Guest Post: A Profile of Generation ZBrenna Limbrick
Generation Z, or Gen Z, had a substantial presence at the ballot box in 2020. Political parties, civic organizations, and campaigns all fought to ensure that they turned out for Election Day. However, many leaders of these groups do not know how to connect with young adults, creating kitschy campaign slogans like “Pokémon-go-to-the-polls.”
This may be because these groups do not understand Generation Z. This generation does not remember the pre-9/11 world or a country that is not at war. Many of their first memories of our country’s history were during the Great Recession or one of many mass school shootings like Sandy Hook or Stoneman Douglas. According to Morning Consult, only 19% of those under 24 say the country is going in the right direction. Optimistically, 62% of respondents in the same poll said that they believed their generation can improve the world. Taken together, these events may influence Gen Z’s political views and explain why their opinions deviate from older generations, especially on issues of race and gun safety.
Indeed, their outlook on the world is also still evolving. According to the same Morning Consult poll, 75% of Generation Z said their political views changed because of COVID-19 and 68% said the same because of the Black Lives Matter movement.
In addition to the events that Gen Z has experienced in their lifetimes, Gen Z also differs from older generations demographically. Gen Z is the most racially diverse generation in modern American history. Demographers attribute this to the growing Asian and Hispanic populations in the United States, and they estimate that by 2026 the generation will become majority-minority. This could explain why Gen Z is more concerned about racial issues than older generations. According to Pew Research, 62% of Gen Z thought diversity was good for society while only 48% of Baby Boomers thought the same. Black Lives Matter has 81% approval from Gen Z, by far the most support from any age group. Stark divides can be seen with older generations by looking at the NFL kneeling protests as well, where 61% of Gen Z approved while only 37% of Baby Boomers said the same.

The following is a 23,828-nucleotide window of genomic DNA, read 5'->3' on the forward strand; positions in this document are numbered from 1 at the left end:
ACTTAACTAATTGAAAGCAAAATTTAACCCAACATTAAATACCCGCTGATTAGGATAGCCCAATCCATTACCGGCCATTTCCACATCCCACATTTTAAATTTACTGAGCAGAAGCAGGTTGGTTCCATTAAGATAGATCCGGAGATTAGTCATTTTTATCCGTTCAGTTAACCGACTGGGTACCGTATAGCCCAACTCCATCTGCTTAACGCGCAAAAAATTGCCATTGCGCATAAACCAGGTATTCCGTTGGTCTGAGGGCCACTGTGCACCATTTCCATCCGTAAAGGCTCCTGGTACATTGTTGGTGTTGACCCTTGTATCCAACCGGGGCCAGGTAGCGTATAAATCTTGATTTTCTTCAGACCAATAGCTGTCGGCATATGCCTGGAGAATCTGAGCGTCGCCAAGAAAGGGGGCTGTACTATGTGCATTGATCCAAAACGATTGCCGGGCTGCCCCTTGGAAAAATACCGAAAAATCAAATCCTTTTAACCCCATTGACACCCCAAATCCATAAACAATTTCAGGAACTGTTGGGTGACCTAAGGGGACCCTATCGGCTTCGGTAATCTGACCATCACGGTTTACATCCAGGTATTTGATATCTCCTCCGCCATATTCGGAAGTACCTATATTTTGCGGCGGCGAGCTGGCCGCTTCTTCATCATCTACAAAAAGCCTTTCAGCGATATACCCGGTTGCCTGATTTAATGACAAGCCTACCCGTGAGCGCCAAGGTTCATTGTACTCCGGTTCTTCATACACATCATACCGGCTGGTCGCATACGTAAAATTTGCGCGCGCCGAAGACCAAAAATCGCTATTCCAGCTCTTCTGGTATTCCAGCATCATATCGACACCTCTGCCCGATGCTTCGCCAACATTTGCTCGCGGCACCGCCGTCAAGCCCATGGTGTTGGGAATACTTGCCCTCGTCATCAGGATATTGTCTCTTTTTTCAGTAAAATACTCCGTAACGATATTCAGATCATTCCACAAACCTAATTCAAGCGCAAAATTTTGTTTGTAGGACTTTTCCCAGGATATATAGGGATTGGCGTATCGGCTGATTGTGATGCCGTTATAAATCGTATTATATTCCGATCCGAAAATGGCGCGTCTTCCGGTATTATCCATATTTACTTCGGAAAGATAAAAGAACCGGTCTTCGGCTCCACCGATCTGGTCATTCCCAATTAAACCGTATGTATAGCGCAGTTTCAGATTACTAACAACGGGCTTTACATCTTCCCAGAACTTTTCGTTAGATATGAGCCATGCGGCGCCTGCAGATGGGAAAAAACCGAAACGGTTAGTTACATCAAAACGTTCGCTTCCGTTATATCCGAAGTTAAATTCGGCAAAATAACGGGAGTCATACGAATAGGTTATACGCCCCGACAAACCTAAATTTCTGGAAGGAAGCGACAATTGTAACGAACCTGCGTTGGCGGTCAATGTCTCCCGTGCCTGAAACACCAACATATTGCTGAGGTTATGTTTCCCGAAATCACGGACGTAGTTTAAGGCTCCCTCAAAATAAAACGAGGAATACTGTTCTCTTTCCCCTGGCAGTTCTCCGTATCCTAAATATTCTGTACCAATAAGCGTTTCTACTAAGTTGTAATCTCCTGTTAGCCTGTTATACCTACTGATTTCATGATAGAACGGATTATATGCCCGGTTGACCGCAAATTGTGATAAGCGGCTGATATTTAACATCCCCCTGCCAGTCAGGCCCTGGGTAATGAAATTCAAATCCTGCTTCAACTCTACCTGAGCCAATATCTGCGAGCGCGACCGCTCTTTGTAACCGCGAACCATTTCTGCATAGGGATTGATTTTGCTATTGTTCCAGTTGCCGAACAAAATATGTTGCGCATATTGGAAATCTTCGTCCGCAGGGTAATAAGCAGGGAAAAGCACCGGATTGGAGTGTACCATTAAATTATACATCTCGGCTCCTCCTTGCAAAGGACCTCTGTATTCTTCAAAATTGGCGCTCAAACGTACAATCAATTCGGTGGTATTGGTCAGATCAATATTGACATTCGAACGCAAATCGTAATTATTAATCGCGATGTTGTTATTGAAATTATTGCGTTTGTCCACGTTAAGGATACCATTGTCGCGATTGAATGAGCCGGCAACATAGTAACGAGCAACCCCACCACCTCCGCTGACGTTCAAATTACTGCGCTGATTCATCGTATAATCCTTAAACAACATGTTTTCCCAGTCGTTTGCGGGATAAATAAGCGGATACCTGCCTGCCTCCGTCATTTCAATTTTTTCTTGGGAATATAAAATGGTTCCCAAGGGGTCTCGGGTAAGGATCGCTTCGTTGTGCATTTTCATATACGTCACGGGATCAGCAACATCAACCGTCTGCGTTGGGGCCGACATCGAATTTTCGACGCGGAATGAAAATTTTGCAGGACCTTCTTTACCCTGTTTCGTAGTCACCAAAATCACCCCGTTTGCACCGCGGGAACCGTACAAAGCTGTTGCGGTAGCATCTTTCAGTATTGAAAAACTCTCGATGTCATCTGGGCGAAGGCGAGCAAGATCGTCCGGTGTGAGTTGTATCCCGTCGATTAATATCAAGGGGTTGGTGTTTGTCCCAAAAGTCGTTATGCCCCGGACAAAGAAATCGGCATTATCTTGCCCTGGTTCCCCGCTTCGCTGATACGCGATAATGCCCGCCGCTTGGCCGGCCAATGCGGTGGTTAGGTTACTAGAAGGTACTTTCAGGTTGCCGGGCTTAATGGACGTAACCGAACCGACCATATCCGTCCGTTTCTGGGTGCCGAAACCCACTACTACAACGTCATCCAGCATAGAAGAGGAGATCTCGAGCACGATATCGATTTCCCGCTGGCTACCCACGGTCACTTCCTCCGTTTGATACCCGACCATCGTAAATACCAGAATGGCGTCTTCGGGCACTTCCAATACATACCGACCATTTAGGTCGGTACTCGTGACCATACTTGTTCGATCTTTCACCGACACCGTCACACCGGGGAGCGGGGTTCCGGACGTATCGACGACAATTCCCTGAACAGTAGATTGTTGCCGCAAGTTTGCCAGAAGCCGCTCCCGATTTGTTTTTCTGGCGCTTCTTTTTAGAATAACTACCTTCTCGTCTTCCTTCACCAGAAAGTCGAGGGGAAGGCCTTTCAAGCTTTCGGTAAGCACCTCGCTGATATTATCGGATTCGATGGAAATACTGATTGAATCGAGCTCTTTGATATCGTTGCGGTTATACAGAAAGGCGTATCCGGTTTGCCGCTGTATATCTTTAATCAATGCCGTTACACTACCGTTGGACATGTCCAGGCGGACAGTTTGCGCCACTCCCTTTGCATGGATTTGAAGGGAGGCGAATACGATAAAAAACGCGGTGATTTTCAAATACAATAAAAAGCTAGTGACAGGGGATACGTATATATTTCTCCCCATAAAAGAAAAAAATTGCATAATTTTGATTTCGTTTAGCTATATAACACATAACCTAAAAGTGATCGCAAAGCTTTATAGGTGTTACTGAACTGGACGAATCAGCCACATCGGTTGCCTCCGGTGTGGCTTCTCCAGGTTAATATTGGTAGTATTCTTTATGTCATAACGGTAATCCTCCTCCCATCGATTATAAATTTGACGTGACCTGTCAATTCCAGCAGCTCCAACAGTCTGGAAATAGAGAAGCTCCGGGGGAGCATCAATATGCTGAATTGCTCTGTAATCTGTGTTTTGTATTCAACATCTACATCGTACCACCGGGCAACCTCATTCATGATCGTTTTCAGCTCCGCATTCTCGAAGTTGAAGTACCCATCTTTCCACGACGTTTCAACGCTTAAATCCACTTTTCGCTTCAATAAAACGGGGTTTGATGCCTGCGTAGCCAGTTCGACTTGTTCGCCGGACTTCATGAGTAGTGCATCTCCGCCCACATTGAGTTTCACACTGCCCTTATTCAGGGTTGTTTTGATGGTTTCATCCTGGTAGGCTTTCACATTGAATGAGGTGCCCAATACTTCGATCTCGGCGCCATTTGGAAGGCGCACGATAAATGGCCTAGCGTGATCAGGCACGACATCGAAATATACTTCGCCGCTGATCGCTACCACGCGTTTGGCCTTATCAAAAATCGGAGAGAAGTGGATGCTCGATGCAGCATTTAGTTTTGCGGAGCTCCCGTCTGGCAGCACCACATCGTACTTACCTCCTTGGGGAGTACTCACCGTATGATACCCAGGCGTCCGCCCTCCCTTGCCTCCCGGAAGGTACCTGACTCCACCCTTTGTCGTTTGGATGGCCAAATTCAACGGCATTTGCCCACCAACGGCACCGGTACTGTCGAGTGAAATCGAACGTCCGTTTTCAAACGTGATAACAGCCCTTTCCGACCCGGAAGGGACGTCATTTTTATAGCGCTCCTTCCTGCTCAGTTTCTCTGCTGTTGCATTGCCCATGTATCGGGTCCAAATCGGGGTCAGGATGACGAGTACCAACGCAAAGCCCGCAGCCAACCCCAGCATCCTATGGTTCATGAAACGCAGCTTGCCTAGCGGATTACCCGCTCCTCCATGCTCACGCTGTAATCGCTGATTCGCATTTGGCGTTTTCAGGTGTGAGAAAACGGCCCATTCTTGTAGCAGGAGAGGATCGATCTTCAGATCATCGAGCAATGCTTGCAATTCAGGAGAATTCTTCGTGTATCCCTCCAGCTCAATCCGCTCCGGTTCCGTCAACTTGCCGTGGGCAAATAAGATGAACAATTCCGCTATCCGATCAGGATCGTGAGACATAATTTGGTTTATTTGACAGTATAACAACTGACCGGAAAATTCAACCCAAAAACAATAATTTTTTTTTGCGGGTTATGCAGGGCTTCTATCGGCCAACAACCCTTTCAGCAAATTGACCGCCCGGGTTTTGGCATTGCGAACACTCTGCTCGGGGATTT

Gen Z is also 96% native born, yet shares an intimate link with the American immigration story with 22% having a parent born outside of the United States. As compared to previous generations, Gen Z is the most native born in recent history. Millennials were 9% foreign born, Gen X was 15%, and Baby Boomers were 12%. Gen Z’s perspective on diversity and connection with immigrants has major implications for immigration policy. A recent poll asked respondents if immigration either threatens American customs and values or strengthens diversity. 41% of respondents over 40 felt immigration was positive for the country while 66% of those under 24 said the same. Additionally, younger generations are the most supportive of the Deferred Action for Childhood Arrivals program (DACA) with 56% in support.
A similar divergence can be seen between Gen Z and older voters when it comes to gun safety issues. While the nation and the world were shocked by the tragic Columbine shooting in 1999, Gen Z has experienced headlines like this year after year. They have lived in a world where school shooter drills are normal in schools, which may explain why 68% of Gen Z supports stricter gun regulation—more than the previous generations (55% for those over 65) according to RealClearPolitics. Students who lived through gun violence have become gun control activists, creating organizations like March for Our Lives. On the other hand, some students have also organized in support of open carry laws and Second Amendment rights. The issue of gun safety, both for and against, has become unavoidable for Gen Z.
Gen Z is also distinct in that it simply has less trust in institutions than previous generations. Young voters have lived through two of the most controversial elections in American history and two of the worst economic crises in a century. These major events have created distrust in traditional power structures and institutions. Congress, the federal government, and the police all have less than 50% trust from Gen Z. For the country as a whole, This cynicism can be seen with private sector institutions as well, with Wall Street, Silicon Valley, and the media also scoring less than 40% in trust with Gen Z. There are many reasons why each specific item has fallen in disfavor with this generation, but the connecting feature is that they are all powerful symbols of the status quo.
The youth of this generation have been disproportionately impacted by the hardships facing the country. Yet, Generation Z seeks to learn from the traumatic events of the past to improve the future. Generation Z made their voices heard at the ballot box with an unprecedented youth turnout in the 2018 and 2020 elections. While this generation will face many challenges in the future, recent history has shown that the young people of America will not be demoralized or discouraged from the news they see. Instead, they will rise to the occasion with action and advocate for their future. In that fight, they will continue to fight against institutions that have forgotten or ignored them for themselves and for future generations.
Logan Brenan is a Sophomore at George Washington University studying Political Science and Spanish. He is also a Senior Campus Ambassador for the Alliance for Citizen Engagement (ACE) and heads the Voting Rights Project. Logan has participated in political organizing in his home state of Pennsylvania, and plans to attend law school after he graduates.